Does this make sense? All you have to do is put a ‘1’ over the focal length to know your minimum shutter speed for handholding.
Now, this isn’t a perfect guide. As you’ll discover in a moment, sometimes you need to use faster shutter speeds than this.
But it’s a great starting point for choosing a shutter speed.
Use a Slower Shutter Speed in Low Light
When you’re doing photography in a darker scenario, it’s best to choose a slower shutter speed.
This is because you need to leave the shutter open for longer–in order to compensate for the lack of light.
Note that ‘low light’ can refer to a number of different situations:
Just pay careful attention to your shutter speed, and you’ll be okay.
Use a Faster Shutter Speed at High Magnifications
In macro photography, you’re often shooting at high magnifications.
And this is when you need to be especially careful about your shutter speed.
Because the higher your magnification, the more potential for camera blur.
This makes sense, if you think about it. When you’re working at super high magnifications, every small movement of the camera is magnified. And so the resulting shot is more likely to be blurry.
Use a Fast Shutter Speed If Your Subject Is Moving
If your subject is moving, you’re going to need a quick shutter speed.
Because a quick shutter speed will freeze the action. Otherwise, your subject won’t be sharp.
For flowers blowing in the wind, your shutter speed doesn’t need to be too high. Perhaps something in the area of 1/200s.
But for a buzzing bee?
You may need a shutter speed of around 1/1000s.
By the way…
If you want to keep improving your macro photography, then I have something you’re going to love:
My FREE macro photography cheat sheet, designed specifically to help you capture stunning photos, consistently.
It’s thousands of hours of experience, all condensed into one short document.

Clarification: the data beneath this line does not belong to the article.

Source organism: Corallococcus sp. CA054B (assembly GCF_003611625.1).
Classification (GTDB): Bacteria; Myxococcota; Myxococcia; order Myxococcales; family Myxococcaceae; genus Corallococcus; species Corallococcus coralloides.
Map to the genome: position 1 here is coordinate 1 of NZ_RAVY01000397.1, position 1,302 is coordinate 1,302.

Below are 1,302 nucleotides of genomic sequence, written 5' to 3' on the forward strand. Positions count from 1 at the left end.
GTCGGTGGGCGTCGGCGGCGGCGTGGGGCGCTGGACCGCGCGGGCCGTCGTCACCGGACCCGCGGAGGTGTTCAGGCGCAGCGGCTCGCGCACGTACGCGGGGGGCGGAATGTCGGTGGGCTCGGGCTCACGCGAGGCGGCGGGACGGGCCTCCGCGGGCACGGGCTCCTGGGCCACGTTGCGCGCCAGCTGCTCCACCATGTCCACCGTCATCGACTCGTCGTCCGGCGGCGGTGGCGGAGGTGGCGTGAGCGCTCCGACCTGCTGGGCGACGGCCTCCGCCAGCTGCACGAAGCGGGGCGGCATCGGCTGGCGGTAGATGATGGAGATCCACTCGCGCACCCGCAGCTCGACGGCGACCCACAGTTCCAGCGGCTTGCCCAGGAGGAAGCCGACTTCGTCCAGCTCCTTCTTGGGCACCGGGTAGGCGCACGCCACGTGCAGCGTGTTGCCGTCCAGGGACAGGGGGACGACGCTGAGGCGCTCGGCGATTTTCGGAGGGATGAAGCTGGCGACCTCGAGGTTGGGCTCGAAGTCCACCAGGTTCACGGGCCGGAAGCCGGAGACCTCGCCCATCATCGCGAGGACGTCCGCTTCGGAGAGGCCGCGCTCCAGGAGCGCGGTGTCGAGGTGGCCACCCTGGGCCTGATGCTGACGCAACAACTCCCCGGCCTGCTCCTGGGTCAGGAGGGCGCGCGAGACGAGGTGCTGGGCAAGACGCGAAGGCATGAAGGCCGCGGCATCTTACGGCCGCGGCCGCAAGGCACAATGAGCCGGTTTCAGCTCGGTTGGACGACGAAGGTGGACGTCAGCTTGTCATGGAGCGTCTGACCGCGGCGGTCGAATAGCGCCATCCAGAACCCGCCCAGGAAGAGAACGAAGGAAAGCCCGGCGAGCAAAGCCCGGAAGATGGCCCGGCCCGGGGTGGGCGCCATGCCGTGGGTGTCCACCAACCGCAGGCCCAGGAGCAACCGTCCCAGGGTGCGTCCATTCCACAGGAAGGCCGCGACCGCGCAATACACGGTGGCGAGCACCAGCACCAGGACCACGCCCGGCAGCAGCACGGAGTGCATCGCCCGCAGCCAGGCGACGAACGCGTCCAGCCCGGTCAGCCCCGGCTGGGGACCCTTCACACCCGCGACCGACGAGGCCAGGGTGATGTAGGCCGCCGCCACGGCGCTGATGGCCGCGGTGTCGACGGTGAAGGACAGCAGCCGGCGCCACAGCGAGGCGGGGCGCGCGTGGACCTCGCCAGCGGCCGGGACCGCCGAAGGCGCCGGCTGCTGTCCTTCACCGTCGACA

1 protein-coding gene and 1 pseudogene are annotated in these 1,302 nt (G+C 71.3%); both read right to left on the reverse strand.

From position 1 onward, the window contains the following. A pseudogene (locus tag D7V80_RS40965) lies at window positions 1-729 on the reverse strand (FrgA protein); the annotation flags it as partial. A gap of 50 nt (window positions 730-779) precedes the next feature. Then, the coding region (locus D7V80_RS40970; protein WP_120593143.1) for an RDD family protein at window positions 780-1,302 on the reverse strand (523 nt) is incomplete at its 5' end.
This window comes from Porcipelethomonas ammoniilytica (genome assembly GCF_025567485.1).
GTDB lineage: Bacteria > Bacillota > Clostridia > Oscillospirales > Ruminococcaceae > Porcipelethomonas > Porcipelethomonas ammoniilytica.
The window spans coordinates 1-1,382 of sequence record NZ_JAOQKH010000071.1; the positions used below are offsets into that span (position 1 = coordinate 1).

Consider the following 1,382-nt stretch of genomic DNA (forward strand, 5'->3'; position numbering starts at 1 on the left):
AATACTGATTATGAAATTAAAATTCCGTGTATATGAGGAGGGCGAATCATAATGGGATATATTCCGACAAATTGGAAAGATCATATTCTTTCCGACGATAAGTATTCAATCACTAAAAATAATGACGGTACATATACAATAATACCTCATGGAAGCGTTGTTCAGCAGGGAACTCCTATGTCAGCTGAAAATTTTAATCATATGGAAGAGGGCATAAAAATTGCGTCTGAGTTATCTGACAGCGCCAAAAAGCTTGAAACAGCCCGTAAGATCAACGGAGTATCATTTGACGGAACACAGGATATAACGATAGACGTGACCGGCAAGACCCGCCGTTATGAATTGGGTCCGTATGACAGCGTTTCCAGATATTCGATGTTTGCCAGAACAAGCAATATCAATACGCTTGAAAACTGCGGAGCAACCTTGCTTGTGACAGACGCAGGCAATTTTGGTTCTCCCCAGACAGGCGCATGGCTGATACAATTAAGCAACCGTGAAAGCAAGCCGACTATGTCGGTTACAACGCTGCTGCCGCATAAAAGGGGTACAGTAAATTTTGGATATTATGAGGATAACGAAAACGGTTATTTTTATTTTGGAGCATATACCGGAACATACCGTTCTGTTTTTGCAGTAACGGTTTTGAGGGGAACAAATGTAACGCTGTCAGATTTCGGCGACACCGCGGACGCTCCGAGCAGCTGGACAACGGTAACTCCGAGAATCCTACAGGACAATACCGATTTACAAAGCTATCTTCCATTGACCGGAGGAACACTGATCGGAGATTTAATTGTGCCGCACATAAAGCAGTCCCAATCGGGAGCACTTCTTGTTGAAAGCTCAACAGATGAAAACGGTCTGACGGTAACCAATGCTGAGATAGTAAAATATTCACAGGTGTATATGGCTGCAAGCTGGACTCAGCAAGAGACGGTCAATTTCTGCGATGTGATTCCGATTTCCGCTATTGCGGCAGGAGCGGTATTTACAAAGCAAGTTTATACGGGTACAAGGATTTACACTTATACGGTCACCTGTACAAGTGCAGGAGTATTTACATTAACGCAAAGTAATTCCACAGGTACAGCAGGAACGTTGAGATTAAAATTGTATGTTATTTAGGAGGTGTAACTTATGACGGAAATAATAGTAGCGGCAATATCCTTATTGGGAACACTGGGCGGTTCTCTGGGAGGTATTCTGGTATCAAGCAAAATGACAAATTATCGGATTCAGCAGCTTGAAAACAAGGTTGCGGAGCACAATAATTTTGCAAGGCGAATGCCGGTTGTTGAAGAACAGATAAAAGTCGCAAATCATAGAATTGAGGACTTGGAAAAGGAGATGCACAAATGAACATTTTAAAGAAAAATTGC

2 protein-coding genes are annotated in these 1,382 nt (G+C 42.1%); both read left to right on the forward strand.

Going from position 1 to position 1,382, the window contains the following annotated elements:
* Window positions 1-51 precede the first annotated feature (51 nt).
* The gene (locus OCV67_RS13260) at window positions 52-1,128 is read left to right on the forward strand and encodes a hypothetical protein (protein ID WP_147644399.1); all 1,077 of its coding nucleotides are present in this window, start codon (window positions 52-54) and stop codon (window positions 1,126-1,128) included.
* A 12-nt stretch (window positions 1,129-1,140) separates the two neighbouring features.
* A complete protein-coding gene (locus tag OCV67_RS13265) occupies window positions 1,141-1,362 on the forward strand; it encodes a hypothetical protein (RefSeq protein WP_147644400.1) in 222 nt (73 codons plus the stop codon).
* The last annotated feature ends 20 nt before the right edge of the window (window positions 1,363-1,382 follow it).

To gain instant access, click here:
The Tradeoff: Shutter Speed, Aperture, and ISO
In photography, the goal is generally to create a photo that has beautifully rendered colors and beautifully rendered tones.
And one of the best ways to do this is to make sure that your photo is perfectly exposed.
A perfectly exposed photo isn’t too bright and isn’t too dark–it’s just right.
But what affects the brightness of a photo?
You already know about one of the factors that affects the brightness: shutter speed.
The longer the shutter is open, the brighter the photo.
But the brightness of a photo is also affected by two other factors:
Aperture and ISO.
Now, aperture refers to a hole in the camera lens that lets in light. The wider the hole, the more light that’s let in.
And ISO refers to the sensitivity of the camera to light. Basically, a higher ISO means that your camera will brighten your photos.
The three of these variables–shutter speed, aperture, and ISO–together determine the brightness of a photo.
So you, as the photographer, must decide on the best combination for your needs.
Shutter Speed in Macro Photography: The Next Steps
Now you should have a sense of the best shutter speed–whenever you’re doing macro photography.
But don’t stop there!
If you’re looking to keep taking your macro photos to new heights, I recommend you sign up for my email list, where I send all sorts of macro photography tips, tricks, and secrets that I don’t share on my blog.
I’ll also send you my eBook, free of charge:
Mastering Macro Photography: 10 Quick Tips for Stunning Macro Photos
Just enter your email below:
Then check your inbox!